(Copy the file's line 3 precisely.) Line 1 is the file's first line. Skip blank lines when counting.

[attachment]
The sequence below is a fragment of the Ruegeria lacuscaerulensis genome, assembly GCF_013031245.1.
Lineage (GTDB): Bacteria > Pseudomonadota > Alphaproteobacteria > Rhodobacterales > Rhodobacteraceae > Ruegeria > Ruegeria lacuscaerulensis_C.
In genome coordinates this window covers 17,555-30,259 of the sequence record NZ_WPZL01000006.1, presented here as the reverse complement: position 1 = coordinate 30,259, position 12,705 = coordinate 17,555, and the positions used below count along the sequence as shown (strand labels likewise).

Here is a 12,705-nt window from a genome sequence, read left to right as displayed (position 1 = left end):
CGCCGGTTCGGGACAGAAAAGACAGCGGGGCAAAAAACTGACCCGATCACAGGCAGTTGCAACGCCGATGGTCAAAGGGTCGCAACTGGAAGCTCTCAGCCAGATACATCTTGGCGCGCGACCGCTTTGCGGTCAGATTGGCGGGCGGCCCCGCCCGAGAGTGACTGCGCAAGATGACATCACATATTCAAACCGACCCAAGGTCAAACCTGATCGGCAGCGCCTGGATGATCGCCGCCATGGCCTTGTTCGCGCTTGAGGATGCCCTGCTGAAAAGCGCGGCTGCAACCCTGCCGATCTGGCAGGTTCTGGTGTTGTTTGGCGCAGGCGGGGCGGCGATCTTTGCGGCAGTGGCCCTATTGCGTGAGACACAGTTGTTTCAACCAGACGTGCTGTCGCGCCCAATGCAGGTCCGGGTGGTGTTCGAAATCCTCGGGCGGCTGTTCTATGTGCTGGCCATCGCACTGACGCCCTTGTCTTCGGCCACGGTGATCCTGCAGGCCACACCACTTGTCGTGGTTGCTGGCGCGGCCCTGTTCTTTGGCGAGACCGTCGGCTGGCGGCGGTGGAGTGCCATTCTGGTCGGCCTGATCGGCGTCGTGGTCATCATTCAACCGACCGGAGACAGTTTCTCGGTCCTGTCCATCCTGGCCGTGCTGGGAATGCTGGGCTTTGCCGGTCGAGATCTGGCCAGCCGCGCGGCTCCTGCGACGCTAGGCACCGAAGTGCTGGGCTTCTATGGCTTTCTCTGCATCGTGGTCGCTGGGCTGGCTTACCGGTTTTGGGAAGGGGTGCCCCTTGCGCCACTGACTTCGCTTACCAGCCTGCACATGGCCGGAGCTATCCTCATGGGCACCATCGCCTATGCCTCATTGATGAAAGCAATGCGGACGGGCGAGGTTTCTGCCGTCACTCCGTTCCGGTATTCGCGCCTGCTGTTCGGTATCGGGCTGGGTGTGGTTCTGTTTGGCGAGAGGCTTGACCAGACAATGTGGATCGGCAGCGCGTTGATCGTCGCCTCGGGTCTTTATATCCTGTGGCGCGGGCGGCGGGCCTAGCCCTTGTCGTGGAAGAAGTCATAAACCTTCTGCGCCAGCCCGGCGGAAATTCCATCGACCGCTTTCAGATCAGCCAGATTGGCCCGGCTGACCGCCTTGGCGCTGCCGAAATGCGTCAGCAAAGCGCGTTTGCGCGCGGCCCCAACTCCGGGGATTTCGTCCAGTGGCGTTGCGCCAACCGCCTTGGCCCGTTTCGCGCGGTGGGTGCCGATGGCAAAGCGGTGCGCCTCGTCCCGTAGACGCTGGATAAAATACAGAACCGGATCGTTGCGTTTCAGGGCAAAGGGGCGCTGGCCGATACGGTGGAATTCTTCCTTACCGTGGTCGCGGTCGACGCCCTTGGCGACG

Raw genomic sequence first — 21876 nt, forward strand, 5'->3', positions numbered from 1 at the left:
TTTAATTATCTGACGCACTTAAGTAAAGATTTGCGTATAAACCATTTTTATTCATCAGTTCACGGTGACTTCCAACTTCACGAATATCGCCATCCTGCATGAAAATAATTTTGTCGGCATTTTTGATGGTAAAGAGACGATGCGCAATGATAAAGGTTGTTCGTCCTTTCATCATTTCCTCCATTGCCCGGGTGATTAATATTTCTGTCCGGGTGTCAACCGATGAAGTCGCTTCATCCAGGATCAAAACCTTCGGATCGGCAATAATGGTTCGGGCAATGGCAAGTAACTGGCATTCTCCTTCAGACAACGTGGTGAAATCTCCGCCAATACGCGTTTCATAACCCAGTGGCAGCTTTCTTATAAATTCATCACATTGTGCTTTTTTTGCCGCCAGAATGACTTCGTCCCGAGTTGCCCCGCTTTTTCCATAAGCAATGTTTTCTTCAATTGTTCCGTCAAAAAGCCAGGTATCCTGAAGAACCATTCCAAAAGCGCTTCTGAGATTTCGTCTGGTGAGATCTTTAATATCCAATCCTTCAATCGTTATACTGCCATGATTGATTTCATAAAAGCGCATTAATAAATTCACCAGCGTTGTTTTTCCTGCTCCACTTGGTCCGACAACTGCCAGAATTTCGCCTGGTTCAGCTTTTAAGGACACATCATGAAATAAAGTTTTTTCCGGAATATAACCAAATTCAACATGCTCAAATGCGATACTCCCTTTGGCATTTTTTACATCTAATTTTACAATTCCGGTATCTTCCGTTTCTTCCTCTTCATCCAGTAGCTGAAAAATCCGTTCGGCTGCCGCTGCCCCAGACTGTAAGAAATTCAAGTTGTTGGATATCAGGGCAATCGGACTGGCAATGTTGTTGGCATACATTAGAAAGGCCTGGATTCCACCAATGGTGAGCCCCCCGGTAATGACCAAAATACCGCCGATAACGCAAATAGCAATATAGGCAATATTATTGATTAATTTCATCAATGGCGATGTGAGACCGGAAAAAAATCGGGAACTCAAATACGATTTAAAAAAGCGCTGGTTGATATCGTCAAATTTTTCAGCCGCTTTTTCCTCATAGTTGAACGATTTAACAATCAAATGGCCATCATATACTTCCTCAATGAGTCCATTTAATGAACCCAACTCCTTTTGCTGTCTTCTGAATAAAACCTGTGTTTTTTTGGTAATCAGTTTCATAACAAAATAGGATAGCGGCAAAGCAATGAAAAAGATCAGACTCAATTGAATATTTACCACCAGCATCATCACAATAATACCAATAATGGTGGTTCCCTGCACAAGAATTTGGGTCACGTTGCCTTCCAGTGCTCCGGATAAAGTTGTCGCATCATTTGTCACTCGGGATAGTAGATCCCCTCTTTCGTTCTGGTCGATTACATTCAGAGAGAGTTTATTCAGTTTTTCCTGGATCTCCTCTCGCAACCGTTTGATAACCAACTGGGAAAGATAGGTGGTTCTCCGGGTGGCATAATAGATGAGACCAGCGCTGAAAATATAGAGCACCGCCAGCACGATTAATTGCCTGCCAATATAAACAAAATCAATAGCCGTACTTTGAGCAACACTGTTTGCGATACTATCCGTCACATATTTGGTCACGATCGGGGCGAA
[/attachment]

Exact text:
In genome coordinates this window covers 17,555-30,259 of the sequence record NZ_WPZL01000006.1, presented here as the reverse complement: position 1 = coordinate 30,259, position 12,705 = coordinate 17,555, and the positions used below count along the sequence as shown (strand labels likewise).